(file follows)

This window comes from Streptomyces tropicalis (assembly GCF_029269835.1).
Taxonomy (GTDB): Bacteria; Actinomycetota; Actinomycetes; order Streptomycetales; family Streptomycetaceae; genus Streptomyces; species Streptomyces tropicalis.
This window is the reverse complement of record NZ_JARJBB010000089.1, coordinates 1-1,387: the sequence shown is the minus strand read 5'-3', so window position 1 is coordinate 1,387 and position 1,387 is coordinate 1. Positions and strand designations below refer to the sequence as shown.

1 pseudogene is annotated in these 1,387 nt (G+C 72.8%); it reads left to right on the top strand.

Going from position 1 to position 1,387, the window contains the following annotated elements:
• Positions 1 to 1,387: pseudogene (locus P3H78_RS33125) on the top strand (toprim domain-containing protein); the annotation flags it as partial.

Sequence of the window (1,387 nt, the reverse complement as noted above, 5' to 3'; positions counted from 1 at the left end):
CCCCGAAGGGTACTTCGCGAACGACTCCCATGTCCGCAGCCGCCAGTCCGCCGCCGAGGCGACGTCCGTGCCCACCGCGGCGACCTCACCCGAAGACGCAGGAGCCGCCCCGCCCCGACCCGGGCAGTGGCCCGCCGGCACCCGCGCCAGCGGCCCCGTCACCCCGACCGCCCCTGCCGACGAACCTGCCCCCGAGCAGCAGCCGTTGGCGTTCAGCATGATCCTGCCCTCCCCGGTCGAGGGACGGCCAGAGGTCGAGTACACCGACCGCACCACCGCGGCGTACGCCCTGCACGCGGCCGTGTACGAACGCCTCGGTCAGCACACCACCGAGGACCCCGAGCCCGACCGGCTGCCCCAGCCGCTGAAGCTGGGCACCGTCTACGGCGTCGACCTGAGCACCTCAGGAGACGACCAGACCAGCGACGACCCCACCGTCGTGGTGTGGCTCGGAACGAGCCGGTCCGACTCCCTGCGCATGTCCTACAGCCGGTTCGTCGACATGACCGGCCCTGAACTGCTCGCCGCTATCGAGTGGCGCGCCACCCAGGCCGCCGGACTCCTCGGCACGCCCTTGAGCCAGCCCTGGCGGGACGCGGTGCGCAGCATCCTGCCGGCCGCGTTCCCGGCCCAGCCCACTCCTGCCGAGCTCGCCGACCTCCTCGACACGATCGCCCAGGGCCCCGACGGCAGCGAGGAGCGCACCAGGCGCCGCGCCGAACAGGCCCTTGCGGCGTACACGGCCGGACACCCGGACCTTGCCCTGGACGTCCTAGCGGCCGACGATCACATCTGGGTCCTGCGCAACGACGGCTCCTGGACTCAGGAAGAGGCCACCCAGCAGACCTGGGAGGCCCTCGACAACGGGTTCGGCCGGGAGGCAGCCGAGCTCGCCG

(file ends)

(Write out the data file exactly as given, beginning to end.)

This window comes from Streptomyces tropicalis (assembly GCF_029269835.1).
Taxonomy (GTDB): Bacteria; Actinomycetota; Actinomycetes; order Streptomycetales; family Streptomycetaceae; genus Streptomyces; species Streptomyces tropicalis.
This window is the reverse complement of record NZ_JARJBB010000089.1, coordinates 1-1,387: the sequence shown is the minus strand read 5'-3', so window position 1 is coordinate 1,387 and position 1,387 is coordinate 1. Positions and strand designations below refer to the sequence as shown.

1 pseudogene is annotated in these 1,387 nt (G+C 72.8%); it reads left to right on the top strand.

Going from position 1 to position 1,387, the window contains the following annotated elements:
• Positions 1 to 1,387: pseudogene (locus P3H78_RS33125) on the top strand (toprim domain-containing protein); the annotation flags it as partial.

Sequence of the window (1,387 nt, the reverse complement as noted above, 5' to 3'; positions counted from 1 at the left end):
CCCCGAAGGGTACTTCGCGAACGACTCCCATGTCCGCAGCCGCCAGTCCGCCGCCGAGGCGACGTCCGTGCCCACCGCGGCGACCTCACCCGAAGACGCAGGAGCCGCCCCGCCCCGACCCGGGCAGTGGCCCGCCGGCACCCGCGCCAGCGGCCCCGTCACCCCGACCGCCCCTGCCGACGAACCTGCCCCCGAGCAGCAGCCGTTGGCGTTCAGCATGATCCTGCCCTCCCCGGTCGAGGGACGGCCAGAGGTCGAGTACACCGACCGCACCACCGCGGCGTACGCCCTGCACGCGGCCGTGTACGAACGCCTCGGTCAGCACACCACCGAGGACCCCGAGCCCGACCGGCTGCCCCAGCCGCTGAAGCTGGGCACCGTCTACGGCGTCGACCTGAGCACCTCAGGAGACGACCAGACCAGCGACGACCCCACCGTCGTGGTGTGGCTCGGAACGAGCCGGTCCGACTCCCTGCGCATGTCCTACAGCCGGTTCGTCGACATGACCGGCCCTGAACTGCTCGCCGCTATCGAGTGGCGCGCCACCCAGGCCGCCGGACTCCTCGGCACGCCCTTGAGCCAGCCCTGGCGGGACGCGGTGCGCAGCATCCTGCCGGCCGCGTTCCCGGCCCAGCCCACTCCTGCCGAGCTCGCCGACCTCCTCGACACGATCGCCCAGGGCCCCGACGGCAGCGAGGAGCGCACCAGGCGCCGCGCCGAACAGGCCCTTGCGGCGTACACGGCCGGACACCCGGACCTTGCCCTGGACGTCCTAGCGGCCGACGATCACATCTGGGTCCTGCGCAACGACGGCTCCTGGACTCAGGAAGAGGCCACCCAGCAGACCTGGGAGGCCCTCGACAACGGGTTCGGCCGGGAGGCAGCCGAGCTCGCCG